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Eliminating Chemicals: How to Grow a Chemical-Free GardenYou have probably realized by now that having a garden demands a lot of work. And pleasure, as well. To some people, the appearance of their first weed means that they need to do more and more in order to stop it from reoccurring. Many gardeners swear by some weed-eliminating products, without even thinking about how much that chemical can cause harm not only to the plant itself but to the entire ecosystem around it. Birds and insects can also get killed by lawn pesticides and herbicides. Not to mention pets or kids that roam around the garden. Once you have decided not to use chemicals anymore, here are some tips on how to do it.

Healthy Nurture
Eliminating Chemicals: How to Grow a Chemical-Free GardenThe first step in defense against pests (and pesticides) is growing a healthy garden. Pests tend to attack weak plants, so you have to keep them strong and healthy. Starting with the soil, what you should do is to make it as much organic as possible. Instead of using ready-made compost, you can make it yourself. Use a compost  bin to stack organic food leftovers – such as fruit and vegetables – which you would normally throw into the garbage bin. For extra care, add some grains of coffee on occasion and turn the matter at least once a week. When the compost is done, use it on your plants and this way, you can return matter into the nature and manage to save some money. Organic compost and mulch  will provide a healthy habitat for your plants and you will be able to enjoy their fruit. Especially if you are growing a food garden for your personal, family use.

Call for Nature
Eliminating Chemicals: How to Grow a Chemical-Free GardenThe second step is changing what you have in the garden. If your plants are not native to the area, they may demand some more work (and pesticides). In order to find plants that can practically take care of themselves, it would be best if you picked disease-resistant plants which can grow in that micro-climate, without you having to interfere much. Nature sometimes deals with its fruit by itself. And this is exactly how you should continue working.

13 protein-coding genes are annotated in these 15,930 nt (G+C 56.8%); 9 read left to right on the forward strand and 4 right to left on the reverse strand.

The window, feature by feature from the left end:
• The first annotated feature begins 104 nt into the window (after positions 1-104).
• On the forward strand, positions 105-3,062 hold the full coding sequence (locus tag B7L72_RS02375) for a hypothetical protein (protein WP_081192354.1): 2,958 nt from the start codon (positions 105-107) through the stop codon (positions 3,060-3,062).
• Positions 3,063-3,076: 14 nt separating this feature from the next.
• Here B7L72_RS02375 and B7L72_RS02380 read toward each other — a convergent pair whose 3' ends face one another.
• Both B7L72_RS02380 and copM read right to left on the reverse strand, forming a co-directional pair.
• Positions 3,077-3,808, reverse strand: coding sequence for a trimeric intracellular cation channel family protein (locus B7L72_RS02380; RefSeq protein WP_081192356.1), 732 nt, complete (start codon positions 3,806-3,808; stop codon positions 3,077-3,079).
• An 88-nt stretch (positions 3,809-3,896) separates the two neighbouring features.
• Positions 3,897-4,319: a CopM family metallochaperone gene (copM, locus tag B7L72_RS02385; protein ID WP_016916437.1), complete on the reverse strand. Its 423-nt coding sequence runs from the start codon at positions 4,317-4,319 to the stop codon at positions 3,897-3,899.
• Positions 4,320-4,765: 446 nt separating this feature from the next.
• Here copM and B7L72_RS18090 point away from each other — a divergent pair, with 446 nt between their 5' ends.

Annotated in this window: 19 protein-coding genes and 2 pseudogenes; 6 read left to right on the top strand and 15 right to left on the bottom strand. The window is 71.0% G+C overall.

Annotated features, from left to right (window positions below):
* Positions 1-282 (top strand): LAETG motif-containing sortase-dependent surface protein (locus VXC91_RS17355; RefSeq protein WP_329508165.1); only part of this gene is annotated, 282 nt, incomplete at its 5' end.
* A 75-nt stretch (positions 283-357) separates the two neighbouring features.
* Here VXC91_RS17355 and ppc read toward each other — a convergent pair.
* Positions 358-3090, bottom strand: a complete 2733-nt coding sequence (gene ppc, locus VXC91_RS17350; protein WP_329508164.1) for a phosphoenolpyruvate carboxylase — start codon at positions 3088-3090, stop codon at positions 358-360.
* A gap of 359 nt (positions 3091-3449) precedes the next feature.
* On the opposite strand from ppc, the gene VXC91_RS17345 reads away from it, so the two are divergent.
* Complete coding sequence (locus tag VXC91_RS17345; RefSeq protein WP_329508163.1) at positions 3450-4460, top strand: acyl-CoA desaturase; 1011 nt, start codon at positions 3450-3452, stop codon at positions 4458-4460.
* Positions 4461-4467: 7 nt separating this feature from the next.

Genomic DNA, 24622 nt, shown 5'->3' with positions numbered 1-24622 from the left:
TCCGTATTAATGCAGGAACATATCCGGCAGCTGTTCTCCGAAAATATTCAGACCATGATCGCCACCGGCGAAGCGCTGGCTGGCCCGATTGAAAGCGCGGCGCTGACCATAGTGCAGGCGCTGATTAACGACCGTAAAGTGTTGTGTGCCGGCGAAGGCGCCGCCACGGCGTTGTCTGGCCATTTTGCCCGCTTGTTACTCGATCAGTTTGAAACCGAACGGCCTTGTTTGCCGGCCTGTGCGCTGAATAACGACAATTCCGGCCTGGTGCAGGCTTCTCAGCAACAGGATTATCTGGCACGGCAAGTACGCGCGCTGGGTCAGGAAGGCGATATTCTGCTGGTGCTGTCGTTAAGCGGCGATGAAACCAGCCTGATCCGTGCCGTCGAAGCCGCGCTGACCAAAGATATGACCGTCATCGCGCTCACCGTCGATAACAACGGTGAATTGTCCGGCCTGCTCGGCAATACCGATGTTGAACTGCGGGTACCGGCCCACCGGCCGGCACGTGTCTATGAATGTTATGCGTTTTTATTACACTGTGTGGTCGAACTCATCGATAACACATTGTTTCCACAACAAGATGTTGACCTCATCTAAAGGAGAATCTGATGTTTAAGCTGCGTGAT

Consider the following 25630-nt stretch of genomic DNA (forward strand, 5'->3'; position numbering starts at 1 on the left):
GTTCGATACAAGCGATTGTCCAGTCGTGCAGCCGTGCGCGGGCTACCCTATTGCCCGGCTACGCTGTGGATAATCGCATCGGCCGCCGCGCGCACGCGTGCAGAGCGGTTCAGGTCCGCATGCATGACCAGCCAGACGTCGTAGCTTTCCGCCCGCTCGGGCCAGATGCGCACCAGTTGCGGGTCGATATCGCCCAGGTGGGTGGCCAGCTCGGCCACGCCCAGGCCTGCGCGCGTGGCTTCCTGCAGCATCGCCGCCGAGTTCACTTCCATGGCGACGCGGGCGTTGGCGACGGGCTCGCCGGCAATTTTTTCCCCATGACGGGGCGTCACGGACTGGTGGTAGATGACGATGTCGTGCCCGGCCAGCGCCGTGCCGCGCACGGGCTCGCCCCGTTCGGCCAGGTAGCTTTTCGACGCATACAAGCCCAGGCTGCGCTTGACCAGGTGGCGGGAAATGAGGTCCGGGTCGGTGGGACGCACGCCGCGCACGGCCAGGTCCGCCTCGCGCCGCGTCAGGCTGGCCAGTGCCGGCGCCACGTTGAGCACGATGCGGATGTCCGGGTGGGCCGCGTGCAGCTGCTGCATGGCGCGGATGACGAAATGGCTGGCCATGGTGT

Eliminating Chemicals: How to Grow a Chemical-Free GardenCalling for natural pollinators, such as bees and some birds, in aid to transfer pollen between female and male plant counterparts to develop fruit and seeds is very important for your crops, because it is the most perfect way to naturally pollinate plants. Another ally you can invite into your garden are natural predators and pests, such as birds, ladybugs, spiders, and dragonflies, that feed on garden pests and fight them off if they get out of hand. As soon as you stop using pesticides, they will be naturally invited to your garden.

Use your hands
Eliminating Chemicals: How to Grow a Chemical-Free GardenIn the majority of cases, the lack of time to dedicate yourself to your garden is a call for pests. Instead of fighting off slugs and snails with chemicals, you can remove them with your own hands. Keeping a garden tidy will reduce the chance of week spreading all over the place and thus inviting germs and pests. Always keep the garden free of dead leaves, especially in the autumn, because they are the perfect habitat for different kinds of disease that can cause your garden to rot. Another thing you can make with your hands is to make a bird feeder, thus inviting birds that can eat aphids, slugs and snails. Or, you can call for frogs if you make a small pond in the corner of your garden (Rapid Spray tank management services can help you with the water tank supply), creating a perfect miniature ecosystem that solves its own problems naturally.

Eliminating Chemicals: How to Grow a Chemical-Free Garden

And finally, do not forget to use garden tools even if you do not see trouble in miles. Dig and trim whenever you can, and always find the time during the week to dedicate to your garden. Water your plants evenly and gently and always check the weather. If you water your plants before the rain you can over water them and make more damage than you think. And never forget to observe. See what your garden is trying to tell you and enjoy every moment spent in it as much as you can.